Ubisoft warns millions of video gamers of hack attack
Ubisoft has suffered a security breach and is warning account holders that details have been compromised.
The video games publisher said that user names, email addresses and encrypted passwords had been "illegally accessed", but that subscribers' debit and credit card details remained safe as it did not store them.
The firm said it had 58 million people on its database at the time of attack.
It said it did not believe the attack was related to earlier breaches.
Last year the firm had to release an emergency patch after it discovered a security hole in its Uplay web browser add-on could have allowed cybercriminals to run malware on computers that had installed it.
Then in April it temporarily halted sales of PC video games after hackers discovered a way to download software from its online store without paying and stole a copy of a title it had yet to release.'Strengthen measures'
"We are recommending all our users change their passwords," the firm said in a statement.
"We also recommend that you change your password on any other website or service where you use the same or a similar password.
"Ubisoft's security teams are exploring all available means to expand and strengthen our security measures in order to better protect our customers. Unfortunately, no company or organisation is completely immune to these kinds of criminal attacks."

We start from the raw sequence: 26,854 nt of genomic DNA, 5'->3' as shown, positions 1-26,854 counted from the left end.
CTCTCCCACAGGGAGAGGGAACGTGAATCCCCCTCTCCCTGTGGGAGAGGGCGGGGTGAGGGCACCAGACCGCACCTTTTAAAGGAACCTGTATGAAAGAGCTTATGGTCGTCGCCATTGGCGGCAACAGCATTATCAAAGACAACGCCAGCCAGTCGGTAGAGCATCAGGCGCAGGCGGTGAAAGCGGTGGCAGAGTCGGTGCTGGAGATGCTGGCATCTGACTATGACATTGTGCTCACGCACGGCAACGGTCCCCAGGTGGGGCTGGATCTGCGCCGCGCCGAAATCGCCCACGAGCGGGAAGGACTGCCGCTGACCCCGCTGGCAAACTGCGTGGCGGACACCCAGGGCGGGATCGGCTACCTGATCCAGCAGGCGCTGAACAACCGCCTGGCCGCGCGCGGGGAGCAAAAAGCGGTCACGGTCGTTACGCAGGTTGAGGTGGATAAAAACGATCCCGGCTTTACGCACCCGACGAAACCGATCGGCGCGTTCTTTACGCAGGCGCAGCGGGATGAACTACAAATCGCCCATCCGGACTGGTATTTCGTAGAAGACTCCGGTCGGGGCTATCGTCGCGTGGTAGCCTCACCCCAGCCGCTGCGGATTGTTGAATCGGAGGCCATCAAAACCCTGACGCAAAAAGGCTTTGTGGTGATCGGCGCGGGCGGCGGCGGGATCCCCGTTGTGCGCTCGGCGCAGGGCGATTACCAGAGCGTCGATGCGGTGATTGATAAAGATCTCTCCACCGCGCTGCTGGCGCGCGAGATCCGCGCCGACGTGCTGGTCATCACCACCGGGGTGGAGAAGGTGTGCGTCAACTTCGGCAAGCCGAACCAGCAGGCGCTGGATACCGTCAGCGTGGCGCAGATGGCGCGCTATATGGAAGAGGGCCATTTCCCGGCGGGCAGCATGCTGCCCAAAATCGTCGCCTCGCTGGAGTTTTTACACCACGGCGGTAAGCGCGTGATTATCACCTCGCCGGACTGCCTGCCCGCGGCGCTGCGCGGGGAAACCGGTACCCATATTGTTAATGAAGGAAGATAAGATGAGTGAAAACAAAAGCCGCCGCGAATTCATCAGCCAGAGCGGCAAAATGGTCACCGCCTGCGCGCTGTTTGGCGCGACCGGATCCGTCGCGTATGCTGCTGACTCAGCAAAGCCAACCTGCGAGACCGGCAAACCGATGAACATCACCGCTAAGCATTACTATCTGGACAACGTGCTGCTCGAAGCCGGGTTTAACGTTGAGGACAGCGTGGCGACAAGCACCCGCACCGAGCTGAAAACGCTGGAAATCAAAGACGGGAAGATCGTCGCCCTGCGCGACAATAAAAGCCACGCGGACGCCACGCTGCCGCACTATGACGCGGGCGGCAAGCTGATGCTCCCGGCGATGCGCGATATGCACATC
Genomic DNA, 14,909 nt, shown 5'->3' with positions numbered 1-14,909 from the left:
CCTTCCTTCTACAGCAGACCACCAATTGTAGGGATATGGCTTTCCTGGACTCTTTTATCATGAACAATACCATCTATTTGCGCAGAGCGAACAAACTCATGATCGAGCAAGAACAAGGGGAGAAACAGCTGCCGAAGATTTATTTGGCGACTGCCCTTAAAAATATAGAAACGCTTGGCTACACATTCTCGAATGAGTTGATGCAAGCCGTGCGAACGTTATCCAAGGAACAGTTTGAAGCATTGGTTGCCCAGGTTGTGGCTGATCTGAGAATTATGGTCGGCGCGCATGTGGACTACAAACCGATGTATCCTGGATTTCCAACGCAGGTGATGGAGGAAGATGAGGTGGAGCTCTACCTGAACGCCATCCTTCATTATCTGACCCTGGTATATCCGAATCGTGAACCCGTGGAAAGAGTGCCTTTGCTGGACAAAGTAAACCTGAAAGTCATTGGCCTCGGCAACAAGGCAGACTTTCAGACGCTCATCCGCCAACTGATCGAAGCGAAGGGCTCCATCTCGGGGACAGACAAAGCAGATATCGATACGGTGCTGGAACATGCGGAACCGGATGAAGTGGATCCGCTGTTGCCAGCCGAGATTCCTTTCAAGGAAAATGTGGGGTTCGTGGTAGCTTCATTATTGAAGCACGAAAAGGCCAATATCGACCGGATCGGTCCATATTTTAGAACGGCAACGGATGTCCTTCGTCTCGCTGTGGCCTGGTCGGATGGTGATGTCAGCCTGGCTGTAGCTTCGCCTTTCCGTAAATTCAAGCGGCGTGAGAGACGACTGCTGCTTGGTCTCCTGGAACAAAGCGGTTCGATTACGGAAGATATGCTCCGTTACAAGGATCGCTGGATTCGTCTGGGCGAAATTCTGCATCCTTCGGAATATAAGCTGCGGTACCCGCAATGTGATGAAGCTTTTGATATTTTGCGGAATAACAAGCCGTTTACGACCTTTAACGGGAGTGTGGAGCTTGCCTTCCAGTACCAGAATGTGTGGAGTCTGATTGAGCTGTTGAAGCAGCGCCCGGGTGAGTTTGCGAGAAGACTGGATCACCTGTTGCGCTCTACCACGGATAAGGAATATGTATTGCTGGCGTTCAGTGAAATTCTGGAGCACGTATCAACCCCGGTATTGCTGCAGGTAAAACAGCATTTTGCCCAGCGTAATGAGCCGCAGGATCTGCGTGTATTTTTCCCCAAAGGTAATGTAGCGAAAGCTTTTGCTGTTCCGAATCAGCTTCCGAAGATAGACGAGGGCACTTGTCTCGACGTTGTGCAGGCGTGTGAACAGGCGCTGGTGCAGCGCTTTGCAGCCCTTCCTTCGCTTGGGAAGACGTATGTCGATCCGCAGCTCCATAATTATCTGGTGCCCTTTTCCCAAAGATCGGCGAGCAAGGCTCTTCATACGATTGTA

France-based Ubisoft is best known for its Assassin's Creed, Just Dance, Splinter Cell and Far Cry franchises.
Gamers buying its titles for PCs are often required to register an account with the firm as an anti-piracy measure, while console owners are encouraged to do so in order to log "achievements" which can be used to unlock bonus content.
The attack comes two years after the biggest video games industry breach to date - a hack attack on Sony's PlayStation network that resulted in millions of subscribers' passwords and credit card details being leaked online.
The firm was later fined £250,000 by the UK's Information Commissioner's Office, which criticised the Japanese company for failing to have up-to-date security software.